James 2:10-11 says: “For whoever shall keep the whole law, and yet stumble in one point, he is guilty of all. For He who said, ‘Do not commit adultery,’ also said, ‘Do not murder.’ Now if you do not commit adultery, but you do murder, you have become a transgressor of the law.” From these verses, we see that any sin is enough to convict a person. John added, “Whoever commits sin also commits lawlessness, and sin is lawlessness” (1 John 3:4).
The same principle is also found in the story of the rich young ruler (Luke 18:18-27). The rich young ruler explained to Jesus that he had kept all of the commandments from the time of his youth. Jesus responded to him, “You still lack one thing. Sell all that you have and distribute to the poor, and you will have treasure in heaven.” According to Jesus, the young man only lacked “one thing,” yet it was still enough to keep him from entering into heaven. So, in this context, all sins are equal.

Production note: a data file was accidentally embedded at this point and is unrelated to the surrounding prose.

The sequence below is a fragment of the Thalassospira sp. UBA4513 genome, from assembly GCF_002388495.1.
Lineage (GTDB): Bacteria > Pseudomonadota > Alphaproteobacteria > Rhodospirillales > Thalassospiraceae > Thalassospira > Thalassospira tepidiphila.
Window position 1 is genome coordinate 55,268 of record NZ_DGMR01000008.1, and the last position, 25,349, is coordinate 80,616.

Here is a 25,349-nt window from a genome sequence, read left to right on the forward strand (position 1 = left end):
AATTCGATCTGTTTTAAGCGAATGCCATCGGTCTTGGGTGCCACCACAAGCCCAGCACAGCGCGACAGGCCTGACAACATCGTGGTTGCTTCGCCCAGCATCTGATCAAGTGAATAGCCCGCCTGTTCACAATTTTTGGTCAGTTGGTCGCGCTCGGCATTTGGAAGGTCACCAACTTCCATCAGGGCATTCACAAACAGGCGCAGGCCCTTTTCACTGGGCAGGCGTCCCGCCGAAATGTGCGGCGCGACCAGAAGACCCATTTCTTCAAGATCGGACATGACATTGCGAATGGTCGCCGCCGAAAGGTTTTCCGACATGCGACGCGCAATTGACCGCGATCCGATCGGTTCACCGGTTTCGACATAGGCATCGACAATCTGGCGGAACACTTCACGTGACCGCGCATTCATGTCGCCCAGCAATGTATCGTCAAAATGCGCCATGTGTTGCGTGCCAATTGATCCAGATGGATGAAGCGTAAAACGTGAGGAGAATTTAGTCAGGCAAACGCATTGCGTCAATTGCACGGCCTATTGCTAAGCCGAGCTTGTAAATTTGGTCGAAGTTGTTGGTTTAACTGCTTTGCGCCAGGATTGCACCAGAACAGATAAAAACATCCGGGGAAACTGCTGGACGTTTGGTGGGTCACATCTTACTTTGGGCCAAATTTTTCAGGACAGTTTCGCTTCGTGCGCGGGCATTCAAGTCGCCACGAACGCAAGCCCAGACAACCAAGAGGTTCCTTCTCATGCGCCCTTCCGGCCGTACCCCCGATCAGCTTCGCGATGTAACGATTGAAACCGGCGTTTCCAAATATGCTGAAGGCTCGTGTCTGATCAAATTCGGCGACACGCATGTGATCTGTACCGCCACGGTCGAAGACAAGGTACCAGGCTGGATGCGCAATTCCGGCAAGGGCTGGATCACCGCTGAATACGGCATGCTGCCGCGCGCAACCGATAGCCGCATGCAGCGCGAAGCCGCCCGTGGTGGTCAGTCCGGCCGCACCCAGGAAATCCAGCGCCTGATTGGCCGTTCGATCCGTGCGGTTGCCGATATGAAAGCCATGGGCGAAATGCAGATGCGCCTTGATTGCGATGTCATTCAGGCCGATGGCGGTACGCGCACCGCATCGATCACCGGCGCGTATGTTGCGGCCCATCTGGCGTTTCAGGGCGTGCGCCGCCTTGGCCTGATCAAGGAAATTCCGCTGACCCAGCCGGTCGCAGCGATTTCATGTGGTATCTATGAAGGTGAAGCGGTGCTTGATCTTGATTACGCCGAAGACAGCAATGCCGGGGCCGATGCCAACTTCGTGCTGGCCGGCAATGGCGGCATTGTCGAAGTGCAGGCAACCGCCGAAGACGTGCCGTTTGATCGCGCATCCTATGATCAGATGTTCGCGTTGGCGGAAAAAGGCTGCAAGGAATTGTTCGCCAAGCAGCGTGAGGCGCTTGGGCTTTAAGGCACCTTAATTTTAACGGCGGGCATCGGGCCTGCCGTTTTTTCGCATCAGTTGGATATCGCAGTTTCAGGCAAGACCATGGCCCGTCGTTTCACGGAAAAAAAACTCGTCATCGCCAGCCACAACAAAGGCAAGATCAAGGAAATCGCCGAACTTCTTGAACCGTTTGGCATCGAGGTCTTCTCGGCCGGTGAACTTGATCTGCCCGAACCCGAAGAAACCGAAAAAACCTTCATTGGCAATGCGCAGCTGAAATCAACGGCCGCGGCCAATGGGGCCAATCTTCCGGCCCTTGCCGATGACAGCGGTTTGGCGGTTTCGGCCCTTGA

However, the fact that any sin can condemn a person does not mean that all sins are judged the same. A good example of that is shown in Jesus’ conversation with Pilate. In John 19:11, Jesus said to Pilate, “[T]he one who delivered Me to you has the greater sin.” The individual responsible for delivering Jesus over to Pilate had committed a sin greater than the sin committed by Pilate.
Caiaphas presumed to be a worshiper of the true God and had great knowledge of the scriptures. His guilt was therefore greater. Jesus had given repeated evidences of divinity, but the Jewish leaders had hardened their hearts against every ray of light. And the fact that Caiaphas had the “greater sin” did not mean that Pilate was without guilt.
Here is an illustration: Suppose a person borrows money from the bank to buy a $10,000 boat and pays the bank back $9,000, and then stops making payments. The bank will certainly repossess the boat, even though the person paid most of the money. Because any unpaid balance is enough to make him lose the boat. Also, if a person borrows $10,000 on a boat and does not pay any of it back. The bank will repossess the boat. In these two cases, does one person have a greater debt than the other? Yes, Of course, the one who owes $10,000. But are both debts, though unequal, are enough to cost both borrowers to lose their boats? The answer is: yes.
Sins vary in terms of judgment, yet any sin is enough to cause a person to lose his salvation.
In His service,